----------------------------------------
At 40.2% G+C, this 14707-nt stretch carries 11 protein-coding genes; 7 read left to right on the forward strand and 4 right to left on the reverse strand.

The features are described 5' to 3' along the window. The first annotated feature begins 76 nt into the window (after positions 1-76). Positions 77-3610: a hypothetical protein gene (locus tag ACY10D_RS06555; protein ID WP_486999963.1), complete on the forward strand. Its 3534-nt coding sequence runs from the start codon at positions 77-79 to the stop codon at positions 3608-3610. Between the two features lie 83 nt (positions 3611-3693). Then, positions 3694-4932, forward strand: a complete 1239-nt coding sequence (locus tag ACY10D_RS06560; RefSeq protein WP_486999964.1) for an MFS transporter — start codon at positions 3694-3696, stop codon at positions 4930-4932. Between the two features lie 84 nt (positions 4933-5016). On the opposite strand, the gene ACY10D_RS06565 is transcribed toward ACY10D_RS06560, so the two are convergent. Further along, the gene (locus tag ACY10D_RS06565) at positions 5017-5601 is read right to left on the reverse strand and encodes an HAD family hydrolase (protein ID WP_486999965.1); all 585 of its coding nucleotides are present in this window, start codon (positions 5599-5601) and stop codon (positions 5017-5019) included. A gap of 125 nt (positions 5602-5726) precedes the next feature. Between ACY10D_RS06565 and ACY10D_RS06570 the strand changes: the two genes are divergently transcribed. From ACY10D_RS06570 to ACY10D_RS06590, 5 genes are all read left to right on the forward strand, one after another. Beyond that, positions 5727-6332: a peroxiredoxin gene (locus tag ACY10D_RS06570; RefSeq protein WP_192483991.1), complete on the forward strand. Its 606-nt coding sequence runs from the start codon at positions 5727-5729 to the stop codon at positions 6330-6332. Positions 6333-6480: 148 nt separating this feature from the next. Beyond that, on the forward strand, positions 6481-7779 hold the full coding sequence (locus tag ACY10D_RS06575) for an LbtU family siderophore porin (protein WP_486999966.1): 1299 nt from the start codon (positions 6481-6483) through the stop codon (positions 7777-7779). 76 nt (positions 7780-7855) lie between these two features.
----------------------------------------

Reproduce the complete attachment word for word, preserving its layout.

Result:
At 40.2% G+C, this 14707-nt stretch carries 11 protein-coding genes; 7 read left to right on the forward strand and 4 right to left on the reverse strand.

The features are described 5' to 3' along the window. The first annotated feature begins 76 nt into the window (after positions 1-76). Positions 77-3610: a hypothetical protein gene (locus tag ACY10D_RS06555; protein ID WP_486999963.1), complete on the forward strand. Its 3534-nt coding sequence runs from the start codon at positions 77-79 to the stop codon at positions 3608-3610. Between the two features lie 83 nt (positions 3611-3693). Then, positions 3694-4932, forward strand: a complete 1239-nt coding sequence (locus tag ACY10D_RS06560; RefSeq protein WP_486999964.1) for an MFS transporter — start codon at positions 3694-3696, stop codon at positions 4930-4932. Between the two features lie 84 nt (positions 4933-5016). On the opposite strand, the gene ACY10D_RS06565 is transcribed toward ACY10D_RS06560, so the two are convergent. Further along, the gene (locus tag ACY10D_RS06565) at positions 5017-5601 is read right to left on the reverse strand and encodes an HAD family hydrolase (protein ID WP_486999965.1); all 585 of its coding nucleotides are present in this window, start codon (positions 5599-5601) and stop codon (positions 5017-5019) included. A gap of 125 nt (positions 5602-5726) precedes the next feature. Between ACY10D_RS06565 and ACY10D_RS06570 the strand changes: the two genes are divergently transcribed. From ACY10D_RS06570 to ACY10D_RS06590, 5 genes are all read left to right on the forward strand, one after another. Beyond that, positions 5727-6332: a peroxiredoxin gene (locus tag ACY10D_RS06570; RefSeq protein WP_192483991.1), complete on the forward strand. Its 606-nt coding sequence runs from the start codon at positions 5727-5729 to the stop codon at positions 6330-6332. Positions 6333-6480: 148 nt separating this feature from the next. Beyond that, on the forward strand, positions 6481-7779 hold the full coding sequence (locus tag ACY10D_RS06575) for an LbtU family siderophore porin (protein WP_486999966.1): 1299 nt from the start codon (positions 6481-6483) through the stop codon (positions 7777-7779). 76 nt (positions 7780-7855) lie between these two features.